Secondly, the central bank has provided an interest spread of 3.5 per cent to encourage financial institutions to invest in the sector, fixing the ceiling for interest rate at 10 per cent. Considering the need of the hour, the interest spread is perhaps too high. The financial sector has experienced a surge in liquidity and the overall interest rate has slightly decreased. In the last five months, commercial banks alone have collected an additional Rs 56 billion, but only Rs 21 billion have been invested in this period. Instead of hoarding this money, the banks should inject it into the market. In this scenario the interest rate for hydro developers can be lowered to less than 10 per cent.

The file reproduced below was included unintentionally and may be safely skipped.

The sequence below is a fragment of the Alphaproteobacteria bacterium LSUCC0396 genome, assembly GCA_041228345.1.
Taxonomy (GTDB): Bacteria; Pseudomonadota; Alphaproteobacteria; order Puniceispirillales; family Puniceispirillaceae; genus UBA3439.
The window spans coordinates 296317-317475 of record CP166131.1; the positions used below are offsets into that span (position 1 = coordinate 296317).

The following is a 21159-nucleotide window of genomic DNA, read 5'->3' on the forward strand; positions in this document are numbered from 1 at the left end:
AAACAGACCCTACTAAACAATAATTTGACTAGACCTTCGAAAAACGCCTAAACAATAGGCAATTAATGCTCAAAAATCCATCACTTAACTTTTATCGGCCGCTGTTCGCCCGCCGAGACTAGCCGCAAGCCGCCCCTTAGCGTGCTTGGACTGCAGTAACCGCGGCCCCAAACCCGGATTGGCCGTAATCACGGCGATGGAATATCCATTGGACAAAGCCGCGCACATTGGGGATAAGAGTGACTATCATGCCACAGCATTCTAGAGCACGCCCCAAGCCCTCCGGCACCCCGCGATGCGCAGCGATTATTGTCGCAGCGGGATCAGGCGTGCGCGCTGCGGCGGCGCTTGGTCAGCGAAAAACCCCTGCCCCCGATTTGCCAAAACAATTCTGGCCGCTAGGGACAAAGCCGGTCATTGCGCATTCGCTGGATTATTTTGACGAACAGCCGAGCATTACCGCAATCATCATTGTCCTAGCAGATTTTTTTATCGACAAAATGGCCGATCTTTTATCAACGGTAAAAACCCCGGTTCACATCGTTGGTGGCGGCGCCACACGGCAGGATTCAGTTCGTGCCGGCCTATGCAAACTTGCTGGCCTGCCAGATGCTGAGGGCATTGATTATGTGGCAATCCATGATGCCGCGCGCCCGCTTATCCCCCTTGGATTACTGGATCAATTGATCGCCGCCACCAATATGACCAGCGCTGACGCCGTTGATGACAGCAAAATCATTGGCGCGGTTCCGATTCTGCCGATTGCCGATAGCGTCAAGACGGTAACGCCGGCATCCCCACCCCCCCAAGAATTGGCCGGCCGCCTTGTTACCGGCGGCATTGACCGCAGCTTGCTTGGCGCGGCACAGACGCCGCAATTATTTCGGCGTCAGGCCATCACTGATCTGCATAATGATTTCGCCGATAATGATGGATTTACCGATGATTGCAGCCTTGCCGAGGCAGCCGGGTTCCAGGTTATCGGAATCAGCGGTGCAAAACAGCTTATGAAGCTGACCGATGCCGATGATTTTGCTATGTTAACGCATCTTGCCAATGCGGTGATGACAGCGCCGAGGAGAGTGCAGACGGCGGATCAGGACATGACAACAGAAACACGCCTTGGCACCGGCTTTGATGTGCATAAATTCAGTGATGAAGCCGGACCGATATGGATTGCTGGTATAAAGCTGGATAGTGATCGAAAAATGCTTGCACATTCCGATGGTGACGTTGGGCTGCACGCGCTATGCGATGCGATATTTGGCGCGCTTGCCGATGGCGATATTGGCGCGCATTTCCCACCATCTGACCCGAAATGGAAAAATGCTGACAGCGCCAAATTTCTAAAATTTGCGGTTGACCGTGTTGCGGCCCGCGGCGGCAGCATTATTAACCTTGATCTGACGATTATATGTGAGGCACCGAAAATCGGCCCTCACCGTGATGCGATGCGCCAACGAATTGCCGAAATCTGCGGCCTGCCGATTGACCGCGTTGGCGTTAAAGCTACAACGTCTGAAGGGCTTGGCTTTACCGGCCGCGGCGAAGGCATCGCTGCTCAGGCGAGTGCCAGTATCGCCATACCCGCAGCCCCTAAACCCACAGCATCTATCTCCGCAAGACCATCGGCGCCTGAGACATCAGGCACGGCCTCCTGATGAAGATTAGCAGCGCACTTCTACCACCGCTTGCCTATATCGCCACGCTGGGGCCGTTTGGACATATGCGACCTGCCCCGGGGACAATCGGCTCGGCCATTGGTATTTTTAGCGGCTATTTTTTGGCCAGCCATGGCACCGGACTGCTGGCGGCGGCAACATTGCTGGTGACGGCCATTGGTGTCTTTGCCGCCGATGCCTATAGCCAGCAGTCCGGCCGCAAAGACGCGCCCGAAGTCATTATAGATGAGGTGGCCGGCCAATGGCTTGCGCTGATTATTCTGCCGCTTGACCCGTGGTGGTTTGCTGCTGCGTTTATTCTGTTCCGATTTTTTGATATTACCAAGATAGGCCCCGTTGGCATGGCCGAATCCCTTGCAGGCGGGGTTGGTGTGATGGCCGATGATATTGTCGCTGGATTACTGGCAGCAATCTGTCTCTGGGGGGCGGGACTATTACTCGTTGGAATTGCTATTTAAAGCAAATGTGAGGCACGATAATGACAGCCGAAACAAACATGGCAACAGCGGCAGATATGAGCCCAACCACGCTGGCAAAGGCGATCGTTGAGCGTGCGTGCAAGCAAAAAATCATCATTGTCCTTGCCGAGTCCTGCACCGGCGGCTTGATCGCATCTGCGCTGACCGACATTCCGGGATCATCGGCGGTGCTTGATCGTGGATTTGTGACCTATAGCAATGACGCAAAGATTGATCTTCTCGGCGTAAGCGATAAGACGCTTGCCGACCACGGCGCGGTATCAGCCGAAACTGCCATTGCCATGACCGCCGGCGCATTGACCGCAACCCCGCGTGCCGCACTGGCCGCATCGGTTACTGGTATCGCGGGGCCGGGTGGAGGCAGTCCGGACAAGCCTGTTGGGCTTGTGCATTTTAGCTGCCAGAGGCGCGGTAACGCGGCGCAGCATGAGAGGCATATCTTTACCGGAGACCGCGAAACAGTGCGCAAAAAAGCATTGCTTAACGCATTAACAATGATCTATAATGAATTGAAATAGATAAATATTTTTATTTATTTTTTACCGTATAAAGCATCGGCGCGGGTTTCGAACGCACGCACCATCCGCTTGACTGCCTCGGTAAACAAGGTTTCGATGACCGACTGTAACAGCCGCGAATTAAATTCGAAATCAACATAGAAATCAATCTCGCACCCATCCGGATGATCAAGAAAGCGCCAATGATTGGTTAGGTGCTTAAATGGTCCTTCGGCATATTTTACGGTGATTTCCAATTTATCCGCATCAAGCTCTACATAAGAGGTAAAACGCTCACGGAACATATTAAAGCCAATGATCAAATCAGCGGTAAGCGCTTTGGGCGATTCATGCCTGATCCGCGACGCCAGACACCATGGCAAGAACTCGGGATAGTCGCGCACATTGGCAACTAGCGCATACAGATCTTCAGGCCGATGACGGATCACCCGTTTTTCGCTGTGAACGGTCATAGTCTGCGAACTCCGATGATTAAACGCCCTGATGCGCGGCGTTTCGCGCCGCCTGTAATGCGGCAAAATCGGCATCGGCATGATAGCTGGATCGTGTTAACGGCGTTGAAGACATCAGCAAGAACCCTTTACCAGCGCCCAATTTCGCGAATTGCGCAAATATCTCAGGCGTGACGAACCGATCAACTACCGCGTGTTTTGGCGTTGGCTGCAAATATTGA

The government could also ease the private hydro developers through external soft loans, as in the case of Trisuli 3A which is funded through a loan from China Exim Bank at the rate of just 1.5 per cent, payable in 20 years.

There are other ways to cut down the cost of hydro power developers. VAT is still levied on construction of the project, which increases the cost by 13 per cent. The Nepal Electricity Authority charges penalties to projects that supply less than the quoted range of electricity, even when the decrease is caused by natural decline in the water flow in the river. These charges can be eased. Instead, the government could charge income tax, which is waived right now, after the project starts earning.